The current holder this season, Charlotte Montagu Douglas Scott, the Duchess of Buccleuch played by Dame Diana Rigg, held the job for five years. It should be noted she was no septuagenarian though. (Rigg is currently 79.) Born in 1811, Scott was all of 30 when she took the job. She and the queen were lifelong friends, and Victoria was godmother to one of her children. But, historical accuracy aside, it would be far less believable to have a younger woman play the role with all that old lady snap. And we need Diana Rigg in this show. No one else could deliver these lines quite as perfectly, and the comic relief she brings to the series really helps lighten up some of the deepest melodrama.
Who was Lady Lovelace?
Lord Melbourne: Jealousy is the most tedious emotion.
Augusta Ada King-Noel, Countess of Lovelace, was indeed the daughter of Lord Byron, his only legitimate heir, and a mathematician. Her father left her mother a month after Ada was born, and died overseas when she was still a child. Her mother drove her interests into maths in an attempt to keep her from ever getting into poetry, lest she might follow in her father's footsteps, or worse, be rumored to do so. She married William King-Noel, 1st Earl of Lovelace, and they did have three children.
She was known for her writings and work on Charles Babbage's proposed "mechanical general-purpose computer", or what the show calls "the Analytical Engine." Her most famous work, simply entitled "Notes" is considered to be the first computer program ever written. Because she did have some of her father's poetic fancies, despite her mother's trying to push that away, she was one of the first to ever conceive of what computers could do in the future, beyond just number crunching, which was all Babbage and his ilk ever focused on. She might not have predicted iPhones, but much of what she forsaw came true. She was the "prophetess of the computer age."
She died at the age of 36, from uterine cancer. Had she been born a man indeed.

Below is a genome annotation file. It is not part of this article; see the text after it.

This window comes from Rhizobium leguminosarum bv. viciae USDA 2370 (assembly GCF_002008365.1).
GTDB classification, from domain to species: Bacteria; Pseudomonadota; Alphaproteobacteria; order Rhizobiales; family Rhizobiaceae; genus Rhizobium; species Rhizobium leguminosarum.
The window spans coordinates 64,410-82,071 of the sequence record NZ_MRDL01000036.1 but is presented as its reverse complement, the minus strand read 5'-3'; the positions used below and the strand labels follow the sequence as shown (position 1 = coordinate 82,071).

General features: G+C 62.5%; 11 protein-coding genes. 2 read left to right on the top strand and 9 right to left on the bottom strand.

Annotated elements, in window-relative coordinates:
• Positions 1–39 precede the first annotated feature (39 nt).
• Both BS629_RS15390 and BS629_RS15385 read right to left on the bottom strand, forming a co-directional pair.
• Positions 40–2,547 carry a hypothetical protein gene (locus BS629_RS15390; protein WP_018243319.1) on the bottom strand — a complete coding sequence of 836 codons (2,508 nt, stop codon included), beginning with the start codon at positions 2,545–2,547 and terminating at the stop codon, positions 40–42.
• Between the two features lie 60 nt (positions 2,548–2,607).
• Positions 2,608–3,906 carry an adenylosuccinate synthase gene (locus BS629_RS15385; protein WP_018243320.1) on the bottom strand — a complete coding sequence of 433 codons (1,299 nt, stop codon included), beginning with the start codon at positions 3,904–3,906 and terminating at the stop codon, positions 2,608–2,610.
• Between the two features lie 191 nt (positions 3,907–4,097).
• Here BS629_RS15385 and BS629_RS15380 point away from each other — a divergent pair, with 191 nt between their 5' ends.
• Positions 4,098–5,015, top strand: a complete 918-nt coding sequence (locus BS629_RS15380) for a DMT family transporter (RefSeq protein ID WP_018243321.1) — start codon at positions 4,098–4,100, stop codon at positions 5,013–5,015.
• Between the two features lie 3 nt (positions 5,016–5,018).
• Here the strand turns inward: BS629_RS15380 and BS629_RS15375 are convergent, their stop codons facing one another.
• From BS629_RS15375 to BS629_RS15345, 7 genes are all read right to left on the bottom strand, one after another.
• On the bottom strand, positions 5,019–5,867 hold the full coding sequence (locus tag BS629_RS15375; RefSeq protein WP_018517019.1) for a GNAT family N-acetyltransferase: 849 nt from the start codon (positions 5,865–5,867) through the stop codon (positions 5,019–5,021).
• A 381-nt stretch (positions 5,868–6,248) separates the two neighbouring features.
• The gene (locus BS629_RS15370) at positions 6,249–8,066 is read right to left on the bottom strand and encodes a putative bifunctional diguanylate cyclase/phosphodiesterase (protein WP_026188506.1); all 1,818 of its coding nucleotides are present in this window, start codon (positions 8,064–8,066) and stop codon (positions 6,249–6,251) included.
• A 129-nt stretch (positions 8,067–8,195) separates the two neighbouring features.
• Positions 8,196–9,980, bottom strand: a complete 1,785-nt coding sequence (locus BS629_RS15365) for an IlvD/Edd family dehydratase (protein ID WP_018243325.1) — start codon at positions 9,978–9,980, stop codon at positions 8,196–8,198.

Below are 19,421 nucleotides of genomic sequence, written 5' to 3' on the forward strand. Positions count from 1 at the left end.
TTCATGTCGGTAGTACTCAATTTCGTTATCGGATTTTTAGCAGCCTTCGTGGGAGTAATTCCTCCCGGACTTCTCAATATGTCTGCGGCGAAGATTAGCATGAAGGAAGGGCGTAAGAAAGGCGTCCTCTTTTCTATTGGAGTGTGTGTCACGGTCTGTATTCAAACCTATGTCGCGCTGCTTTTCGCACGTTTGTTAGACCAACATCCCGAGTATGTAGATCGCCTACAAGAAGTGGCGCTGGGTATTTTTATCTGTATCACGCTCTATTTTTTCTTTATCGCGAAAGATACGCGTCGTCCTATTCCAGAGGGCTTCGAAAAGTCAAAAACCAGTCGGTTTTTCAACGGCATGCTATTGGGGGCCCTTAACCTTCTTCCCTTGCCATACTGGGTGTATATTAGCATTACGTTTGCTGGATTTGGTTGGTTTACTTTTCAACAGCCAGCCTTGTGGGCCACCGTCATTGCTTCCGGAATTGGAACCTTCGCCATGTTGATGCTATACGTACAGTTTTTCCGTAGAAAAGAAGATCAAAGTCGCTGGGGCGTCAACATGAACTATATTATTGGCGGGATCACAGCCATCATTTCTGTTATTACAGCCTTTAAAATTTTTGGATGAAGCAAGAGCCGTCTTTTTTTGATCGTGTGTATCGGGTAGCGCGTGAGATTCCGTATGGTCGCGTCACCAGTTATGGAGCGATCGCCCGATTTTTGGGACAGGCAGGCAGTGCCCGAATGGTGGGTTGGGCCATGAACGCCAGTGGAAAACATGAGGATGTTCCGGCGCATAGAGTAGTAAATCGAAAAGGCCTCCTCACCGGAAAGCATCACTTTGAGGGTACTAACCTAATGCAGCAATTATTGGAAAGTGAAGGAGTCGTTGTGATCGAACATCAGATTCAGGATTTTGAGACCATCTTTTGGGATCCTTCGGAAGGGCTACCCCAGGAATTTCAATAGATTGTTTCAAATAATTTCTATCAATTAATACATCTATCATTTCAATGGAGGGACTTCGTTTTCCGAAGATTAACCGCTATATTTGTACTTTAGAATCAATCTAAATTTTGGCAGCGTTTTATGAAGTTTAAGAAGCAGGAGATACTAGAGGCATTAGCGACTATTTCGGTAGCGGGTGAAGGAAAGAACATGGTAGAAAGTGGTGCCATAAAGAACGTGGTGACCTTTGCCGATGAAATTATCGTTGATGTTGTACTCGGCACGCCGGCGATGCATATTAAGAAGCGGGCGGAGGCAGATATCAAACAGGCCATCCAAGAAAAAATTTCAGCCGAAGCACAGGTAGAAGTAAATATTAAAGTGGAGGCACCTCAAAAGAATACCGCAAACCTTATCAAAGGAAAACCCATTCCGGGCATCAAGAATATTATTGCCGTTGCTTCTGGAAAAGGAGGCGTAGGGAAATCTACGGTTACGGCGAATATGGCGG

Boy Jones: That's a nice bit o' lace missus.
One of the most frustrating subplots of the latter half of the premiere is the street urchin who "infiltrates" the palace and makes everyone, including Skerrett's new assistant Miss Cleary, think there are ghosts haunting the place. This is supposed to highlight several things about Buckingham Palace in the time period, starting with the complete lack of security in the way we think of it today.
During the 1800s, the very idea that a palace needed to be on lockdown was simply foreign to most people, the gates and guards were seen as enough. The technology, the idea of terrorism, the entire mindset of our world simply didn't exist then. Add to that the religious beliefs of the age with the emphasis on spiritualism, ghosts, and the stuff from which the notions of "gothic horror" sprang (which are today referred to as "Victorian" attitudes) would all have contributed to the ability of something like that going on for far longer than logic would dictate to us. The Irish stereotyping of Cleary, and Penge once again getting to be racist towards her over it is correct for the period as well, even if it is unneccesarily ugly.
Not only was actually possible for something like this to occur but "Boy Jones" was real. He broke into the palace four times over the course of a few years, starting in 1838. The first time he was caught, it was with underwear he'd stolen from Victoria's dressing room stuffed down his trousers. Guess he really did know a nice bit o'lace.